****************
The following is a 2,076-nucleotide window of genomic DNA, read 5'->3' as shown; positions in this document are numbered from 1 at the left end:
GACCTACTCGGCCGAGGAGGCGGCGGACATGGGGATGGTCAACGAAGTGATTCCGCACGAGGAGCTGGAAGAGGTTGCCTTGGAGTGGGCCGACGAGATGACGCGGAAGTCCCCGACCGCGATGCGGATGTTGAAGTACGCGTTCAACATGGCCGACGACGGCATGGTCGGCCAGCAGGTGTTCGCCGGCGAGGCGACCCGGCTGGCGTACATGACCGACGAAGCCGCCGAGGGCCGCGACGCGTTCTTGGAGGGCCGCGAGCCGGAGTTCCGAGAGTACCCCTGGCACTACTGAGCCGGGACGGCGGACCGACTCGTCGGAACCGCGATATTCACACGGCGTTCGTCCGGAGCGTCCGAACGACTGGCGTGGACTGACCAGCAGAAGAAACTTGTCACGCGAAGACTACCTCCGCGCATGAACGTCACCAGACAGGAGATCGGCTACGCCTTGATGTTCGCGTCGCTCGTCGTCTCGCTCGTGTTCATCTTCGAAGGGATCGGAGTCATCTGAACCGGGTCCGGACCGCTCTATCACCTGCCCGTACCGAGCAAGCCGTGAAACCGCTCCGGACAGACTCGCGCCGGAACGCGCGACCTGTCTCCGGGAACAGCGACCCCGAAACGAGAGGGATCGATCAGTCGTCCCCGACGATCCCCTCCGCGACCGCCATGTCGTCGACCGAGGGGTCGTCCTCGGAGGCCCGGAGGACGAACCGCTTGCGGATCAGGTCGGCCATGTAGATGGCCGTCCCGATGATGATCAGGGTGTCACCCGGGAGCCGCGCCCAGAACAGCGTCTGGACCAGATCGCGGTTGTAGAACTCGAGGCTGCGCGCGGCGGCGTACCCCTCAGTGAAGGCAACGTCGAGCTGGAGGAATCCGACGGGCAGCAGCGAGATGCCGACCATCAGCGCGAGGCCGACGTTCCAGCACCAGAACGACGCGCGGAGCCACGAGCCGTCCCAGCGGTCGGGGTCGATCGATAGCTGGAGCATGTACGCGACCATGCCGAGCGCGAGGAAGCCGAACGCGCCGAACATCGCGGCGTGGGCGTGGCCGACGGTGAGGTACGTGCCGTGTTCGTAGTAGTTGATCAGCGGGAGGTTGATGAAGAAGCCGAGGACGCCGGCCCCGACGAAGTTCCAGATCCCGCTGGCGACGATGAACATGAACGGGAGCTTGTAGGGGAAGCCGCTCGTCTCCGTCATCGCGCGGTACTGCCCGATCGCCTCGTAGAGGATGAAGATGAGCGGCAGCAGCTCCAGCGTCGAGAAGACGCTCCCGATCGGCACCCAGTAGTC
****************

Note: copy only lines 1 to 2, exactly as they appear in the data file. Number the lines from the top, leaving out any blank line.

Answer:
The following is a 2,076-nucleotide window of genomic DNA, read 5'->3' as shown; positions in this document are numbered from 1 at the left end:
GACCTACTCGGCCGAGGAGGCGGCGGACATGGGGATGGTCAACGAAGTGATTCCGCACGAGGAGCTGGAAGAGGTTGCCTTGGAGTGGGCCGACGAGATGACGCGGAAGTCCCCGACCGCGATGCGGATGTTGAAGTACGCGTTCAACATGGCCGACGACGGCATGGTCGGCCAGCAGGTGTTCGCCGGCGAGGCGACCCGGCTGGCGTACATGACCGACGAAGCCGCCGAGGGCCGCGACGCGTTCTTGGAGGGCCGCGAGCCGGAGTTCCGAGAGTACCCCTGGCACTACTGAGCCGGGACGGCGGACCGACTCGTCGGAACCGCGATATTCACACGGCGTTCGTCCGGAGCGTCCGAACGACTGGCGTGGACTGACCAGCAGAAGAAACTTGTCACGCGAAGACTACCTCCGCGCATGAACGTCACCAGACAGGAGATCGGCTACGCCTTGATGTTCGCGTCGCTCGTCGTCTCGCTCGTGTTCATCTTCGAAGGGATCGGAGTCATCTGAACCGGGTCCGGACCGCTCTATCACCTGCCCGTACCGAGCAAGCCGTGAAACCGCTCCGGACAGACTCGCGCCGGAACGCGCGACCTGTCTCCGGGAACAGCGACCCCGAAACGAGAGGGATCGATCAGTCGTCCCCGACGATCCCCTCCGCGACCGCCATGTCGTCGACCGAGGGGTCGTCCTCGGAGGCCCGGAGGACGAACCGCTTGCGGATCAGGTCGGCCATGTAGATGGCCGTCCCGATGATGATCAGGGTGTCACCCGGGAGCCGCGCCCAGAACAGCGTCTGGACCAGATCGCGGTTGTAGAACTCGAGGCTGCGCGCGGCGGCGTACCCCTCAGTGAAGGCAACGTCGAGCTGGAGGAATCCGACGGGCAGCAGCGAGATGCCGACCATCAGCGCGAGGCCGACGTTCCAGCACCAGAACGACGCGCGGAGCCACGAGCCGTCCCAGCGGTCGGGGTCGATCGATAGCTGGAGCATGTACGCGACCATGCCGAGCGCGAGGAAGCCGAACGCGCCGAACATCGCGGCGTGGGCGTGGCCGACGGTGAGGTACGTGCCGTGTTCGTAGTAGTTGATCAGCGGGAGGTTGATGAAGAAGCCGAGGACGCCGGCCCCGACGAAGTTCCAGATCCCGCTGGCGACGATGAACATGAACGGGAGCTTGTAGGGGAAGCCGCTCGTCTCCGTCATCGCGCGGTACTGCCCGATCGCCTCGTAGAGGATGAAGATGAGCGGCAGCAGCTCCAGCGTCGAGAAGACGCTCCCGATCGGCACCCAGTAGTC